Computer Security Is Your Web Browser Secure Enough?

Is Your Web Browser Secure Enough?

secure web browserNSS Labs recently revealed the results of their browser security test that focused on the phishing and malware protection of popular web browsers such as Google Chrome, Mozilla Firefox, Microsoft Edge, and Opera.

Some of the key takeaways from the report highlighted that protection had improved over time, with the most consistently updated products providing the best malware and phishing protection. Phishing protection turned out to be more consistent, with rates ranging from 79.2% to 95.5%. On the other hand, the malware block rate was 98.5% at the highest and 5.6% at the lowest.

Socially engineered malware that is made to look like legitimate software and spread through instant messages, email, SMS, and links on social platforms has been very prominent, especially with so many people working and studying remotely due to the COVID-19 pandemic. Successful malware attacks can lead to severe consequences, such as financial losses and identity theft.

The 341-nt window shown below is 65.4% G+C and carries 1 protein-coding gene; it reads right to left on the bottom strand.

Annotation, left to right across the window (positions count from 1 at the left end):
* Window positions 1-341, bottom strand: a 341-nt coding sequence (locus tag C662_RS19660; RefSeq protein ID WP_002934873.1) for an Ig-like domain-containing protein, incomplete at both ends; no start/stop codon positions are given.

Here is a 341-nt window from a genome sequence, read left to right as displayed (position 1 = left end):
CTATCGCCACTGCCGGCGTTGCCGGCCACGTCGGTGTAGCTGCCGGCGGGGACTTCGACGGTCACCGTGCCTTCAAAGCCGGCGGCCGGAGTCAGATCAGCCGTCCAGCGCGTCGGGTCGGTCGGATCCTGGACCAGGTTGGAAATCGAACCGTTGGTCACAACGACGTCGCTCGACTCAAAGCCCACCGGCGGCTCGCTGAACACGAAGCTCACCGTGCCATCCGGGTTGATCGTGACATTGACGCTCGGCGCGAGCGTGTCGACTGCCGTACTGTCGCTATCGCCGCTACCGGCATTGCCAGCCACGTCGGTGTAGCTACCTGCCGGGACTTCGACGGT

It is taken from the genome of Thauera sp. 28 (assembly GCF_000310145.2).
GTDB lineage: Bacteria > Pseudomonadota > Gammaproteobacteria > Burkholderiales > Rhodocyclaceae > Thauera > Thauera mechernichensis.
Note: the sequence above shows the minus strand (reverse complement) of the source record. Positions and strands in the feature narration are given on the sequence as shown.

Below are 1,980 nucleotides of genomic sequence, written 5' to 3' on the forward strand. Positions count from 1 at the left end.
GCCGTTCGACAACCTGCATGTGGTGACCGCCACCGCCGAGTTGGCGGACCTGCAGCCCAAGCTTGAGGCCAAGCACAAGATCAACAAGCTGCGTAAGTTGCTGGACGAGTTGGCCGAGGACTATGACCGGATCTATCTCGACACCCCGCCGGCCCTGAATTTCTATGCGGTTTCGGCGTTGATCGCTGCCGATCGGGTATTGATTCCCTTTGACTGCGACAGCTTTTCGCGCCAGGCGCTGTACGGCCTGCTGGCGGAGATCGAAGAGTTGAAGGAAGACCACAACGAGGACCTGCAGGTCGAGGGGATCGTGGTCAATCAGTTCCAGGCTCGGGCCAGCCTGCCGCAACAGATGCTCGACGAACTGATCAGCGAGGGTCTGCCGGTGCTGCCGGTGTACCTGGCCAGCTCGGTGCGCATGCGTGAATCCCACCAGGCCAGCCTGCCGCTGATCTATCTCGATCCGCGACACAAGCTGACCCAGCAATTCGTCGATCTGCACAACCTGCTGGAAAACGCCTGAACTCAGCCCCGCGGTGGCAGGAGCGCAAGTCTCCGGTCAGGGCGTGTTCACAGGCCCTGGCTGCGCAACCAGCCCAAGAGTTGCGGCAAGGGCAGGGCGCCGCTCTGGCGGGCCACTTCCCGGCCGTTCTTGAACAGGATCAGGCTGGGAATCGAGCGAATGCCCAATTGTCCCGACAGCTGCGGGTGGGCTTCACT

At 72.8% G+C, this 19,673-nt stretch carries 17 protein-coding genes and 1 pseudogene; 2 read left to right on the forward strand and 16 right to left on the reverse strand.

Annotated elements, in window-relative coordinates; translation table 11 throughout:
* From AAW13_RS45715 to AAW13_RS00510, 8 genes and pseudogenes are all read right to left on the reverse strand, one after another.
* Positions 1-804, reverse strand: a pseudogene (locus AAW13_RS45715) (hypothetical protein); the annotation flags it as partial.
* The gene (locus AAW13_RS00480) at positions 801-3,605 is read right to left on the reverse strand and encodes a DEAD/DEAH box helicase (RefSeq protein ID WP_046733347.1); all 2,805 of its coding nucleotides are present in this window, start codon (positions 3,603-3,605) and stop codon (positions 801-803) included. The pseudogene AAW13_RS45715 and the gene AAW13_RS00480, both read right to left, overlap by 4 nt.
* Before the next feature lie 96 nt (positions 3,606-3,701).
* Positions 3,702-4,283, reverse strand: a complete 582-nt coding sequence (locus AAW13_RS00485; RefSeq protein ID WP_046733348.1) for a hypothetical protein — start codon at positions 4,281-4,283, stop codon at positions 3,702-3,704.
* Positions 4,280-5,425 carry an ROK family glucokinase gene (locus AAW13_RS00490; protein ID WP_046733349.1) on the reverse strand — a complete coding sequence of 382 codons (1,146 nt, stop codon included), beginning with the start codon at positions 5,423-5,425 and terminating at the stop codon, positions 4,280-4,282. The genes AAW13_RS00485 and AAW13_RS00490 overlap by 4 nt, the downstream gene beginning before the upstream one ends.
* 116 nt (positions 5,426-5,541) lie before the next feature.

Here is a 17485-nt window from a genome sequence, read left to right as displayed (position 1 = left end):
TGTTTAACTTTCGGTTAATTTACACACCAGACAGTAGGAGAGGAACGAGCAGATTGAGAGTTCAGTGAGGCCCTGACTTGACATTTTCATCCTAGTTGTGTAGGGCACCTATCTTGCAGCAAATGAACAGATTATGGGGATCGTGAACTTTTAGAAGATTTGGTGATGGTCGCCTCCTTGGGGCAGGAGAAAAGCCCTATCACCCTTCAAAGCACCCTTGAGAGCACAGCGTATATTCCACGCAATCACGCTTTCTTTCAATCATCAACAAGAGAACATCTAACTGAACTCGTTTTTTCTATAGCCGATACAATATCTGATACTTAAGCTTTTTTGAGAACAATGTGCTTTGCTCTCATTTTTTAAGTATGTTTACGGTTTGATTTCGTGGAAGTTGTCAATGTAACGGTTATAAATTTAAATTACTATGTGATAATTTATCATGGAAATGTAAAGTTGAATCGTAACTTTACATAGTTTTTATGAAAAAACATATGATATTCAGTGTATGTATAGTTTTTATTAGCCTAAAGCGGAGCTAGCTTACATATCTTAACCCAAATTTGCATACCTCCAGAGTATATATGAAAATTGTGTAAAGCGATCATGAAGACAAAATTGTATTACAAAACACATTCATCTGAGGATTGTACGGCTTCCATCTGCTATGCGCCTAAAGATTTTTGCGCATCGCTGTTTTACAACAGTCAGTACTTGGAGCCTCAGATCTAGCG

Phishing attacks can have the same consequences and are carried out in a similar manner. Many attackers lure their victims to websites that are made to look exactly like social media, charity, banking, payroll, and streaming services to harvest their login credentials, card, and bank account numbers, and any other private information they could get their hands on. Furthermore, these bogus landing pages can also be used to install malware on the victim's system.

Browser security has become a focus in the battle against malware and phishing. The ability to warn potential victims about a malicious website that they are trying to access puts browsers in a unique position when it comes to malware, phishing, and other remote attacks. Browsers can work like cloud-based reputation systems that look for malicious websites and categorize internet content in blacklists or whitelists, or assign it a score.

Vikram Phatak, a founder of NSS Labs, elaborated on the matter: "As a result of the COVID-19 pandemic, employees have been forced to work from home and now have unprecedented remote access to corporate resources. Threat actors are shifting tactics to target these remote employees who may not benefit from corporate protection. This makes the protection offered by web browsers more important than ever."